Trump has revealed his 2020 campaign strategy
Friday night in South Dakota, President Donald Trump made his July 4th weekend speech all about the monuments. Standing before the presidents carved into Mount Rushmore, Trump railed against the “radical assault” on the American way of life that he says is coming from the left. His opponents have undertaken, he said, a “merciless campaign to wipe out our history, defame our heroes, erase our values, and indoctrinate our children.”
The argument itself carries very little weight. Trump is wrong if he thinks that seriously engaging in the complex realities of our nation’s past is an act of wiping out our history. It’s the people who deny that racism is embedded in our democracy’s evolution who are wiping away our history.
To love this country, and to understand it, means grappling with the nuances of our former leaders, our policies and our culture. President Abraham Lincoln, who saw the nation literally torn apart by the institution of slavery, would be the first to admit the need to reckon with our national failures (incidentally, his impact on this country is also under scrutiny given his damaging policies toward Native Americans).
There’s a reason President Trump is focusing on the controversy surrounding monuments of important historical figures who supported slavery or racism. It’s his latest effort to use the culture wars as a means of overcoming the huge gap that exists between his administration’s economic policies and the bread-and-butter needs of middle-class Americans.
Since Ronald Reagan, Republican presidents have had to reconcile their own economic policies — which largely benefit corporations and the wealthy — with the growing populist rhetoric that their base responds to.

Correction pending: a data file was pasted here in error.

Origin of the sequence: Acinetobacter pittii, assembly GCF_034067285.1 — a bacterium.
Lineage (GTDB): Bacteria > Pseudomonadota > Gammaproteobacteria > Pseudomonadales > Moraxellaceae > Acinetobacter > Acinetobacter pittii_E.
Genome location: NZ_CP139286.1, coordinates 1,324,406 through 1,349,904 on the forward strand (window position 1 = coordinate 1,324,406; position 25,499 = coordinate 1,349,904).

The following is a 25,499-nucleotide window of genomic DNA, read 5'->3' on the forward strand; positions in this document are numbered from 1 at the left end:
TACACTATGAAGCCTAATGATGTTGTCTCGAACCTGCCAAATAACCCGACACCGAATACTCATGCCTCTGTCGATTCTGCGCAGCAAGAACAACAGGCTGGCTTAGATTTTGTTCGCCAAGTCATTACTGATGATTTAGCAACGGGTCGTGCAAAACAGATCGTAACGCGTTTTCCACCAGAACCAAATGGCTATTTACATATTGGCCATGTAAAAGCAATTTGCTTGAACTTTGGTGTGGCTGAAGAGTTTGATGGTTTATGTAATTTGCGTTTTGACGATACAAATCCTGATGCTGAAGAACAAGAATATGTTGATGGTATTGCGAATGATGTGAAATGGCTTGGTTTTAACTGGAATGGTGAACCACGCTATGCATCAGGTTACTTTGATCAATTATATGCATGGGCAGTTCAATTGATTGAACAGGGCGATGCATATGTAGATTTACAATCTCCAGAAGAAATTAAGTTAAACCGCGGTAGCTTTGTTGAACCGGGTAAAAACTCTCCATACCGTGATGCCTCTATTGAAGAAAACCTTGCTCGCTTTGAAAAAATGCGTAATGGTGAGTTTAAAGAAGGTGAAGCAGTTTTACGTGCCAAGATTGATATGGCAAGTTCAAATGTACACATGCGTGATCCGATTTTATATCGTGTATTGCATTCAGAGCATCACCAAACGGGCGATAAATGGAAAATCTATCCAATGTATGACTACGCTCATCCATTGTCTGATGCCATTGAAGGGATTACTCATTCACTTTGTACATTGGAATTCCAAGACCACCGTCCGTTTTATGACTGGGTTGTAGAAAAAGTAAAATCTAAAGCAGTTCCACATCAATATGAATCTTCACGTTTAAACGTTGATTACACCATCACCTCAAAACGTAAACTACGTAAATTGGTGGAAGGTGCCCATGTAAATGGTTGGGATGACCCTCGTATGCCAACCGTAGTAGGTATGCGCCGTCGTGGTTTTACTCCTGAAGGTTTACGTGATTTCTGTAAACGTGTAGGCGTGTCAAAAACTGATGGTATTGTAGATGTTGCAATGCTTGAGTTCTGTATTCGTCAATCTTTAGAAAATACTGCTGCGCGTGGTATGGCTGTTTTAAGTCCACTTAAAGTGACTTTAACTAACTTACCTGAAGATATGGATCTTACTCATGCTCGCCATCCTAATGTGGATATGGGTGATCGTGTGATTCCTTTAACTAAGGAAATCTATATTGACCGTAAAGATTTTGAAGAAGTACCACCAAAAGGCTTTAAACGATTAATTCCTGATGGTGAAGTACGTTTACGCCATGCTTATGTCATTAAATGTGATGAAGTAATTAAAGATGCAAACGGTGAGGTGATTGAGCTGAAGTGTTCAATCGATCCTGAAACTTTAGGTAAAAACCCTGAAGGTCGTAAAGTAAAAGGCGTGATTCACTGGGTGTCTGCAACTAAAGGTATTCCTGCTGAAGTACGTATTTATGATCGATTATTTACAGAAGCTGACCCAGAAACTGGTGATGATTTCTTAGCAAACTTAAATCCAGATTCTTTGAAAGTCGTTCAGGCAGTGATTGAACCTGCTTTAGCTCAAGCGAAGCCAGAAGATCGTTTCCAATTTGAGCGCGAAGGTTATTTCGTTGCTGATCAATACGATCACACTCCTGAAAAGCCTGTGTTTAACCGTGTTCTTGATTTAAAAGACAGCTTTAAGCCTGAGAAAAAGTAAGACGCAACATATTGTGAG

In their new book, “Let Them Eat Tweets,” political scientists Jacob Hacker and Paul Pierson astutely chronicle the ways that the GOP has attempted to navigate this fundamental contradiction. While some conservatives in other countries have moved toward the center in a conciliatory fashion and agreed to raise taxes to support a social safety net, the GOP has flouted this strategy in favor of dividing the electorate through incendiary social rhetoric to rally supporters who might otherwise find the economic policies of the Democrats more appealing.
President Trump has mastered this political approach. Since taking office, he has not pushed for many policies aimed at improving the economic circumstances of middle-class Americans who are struggling. His recipe of supply-side tax cuts and deregulation continues a decades-long trend that has helped fuel economic division and middle-class insecurity.
His response to the pandemic has also placed millions of working Americans in jeopardy. By ignoring public health experts, throwing his weight behind swift re-openings, mocking the use of face masks and downplaying the need for social distancing, we are now facing a surge in Covid-19 cases and staring down the very real possibility of another national lockdown.
The long-term economic effects would be devastating. The businesses that survived the first round might not make it through another shutdown. And then there are the frontline workers who will be forced to continue working in dangerous conditions. Many of their children, who need education for economic advancement, could fall behind if schools don’t reopen in the fall. If the President had taken active measures to contain the coronavirus and managed a slow and cautious reopening, we could have joined the list of nations that are currently on the path to economic recovery.
Stoking the monuments controversy is the latest polemic rhetoric from a President whose economic policies are failing working and middle class Americans. In doing so, President Trump has revealed his 2020 campaign strategy: He will do everything he can to exploit cultural tensions in an attempt to overcome the fact that so many Americans would answer Reagan’s famous question, “Are you better off than you were four years ago?” with a resounding “no.”
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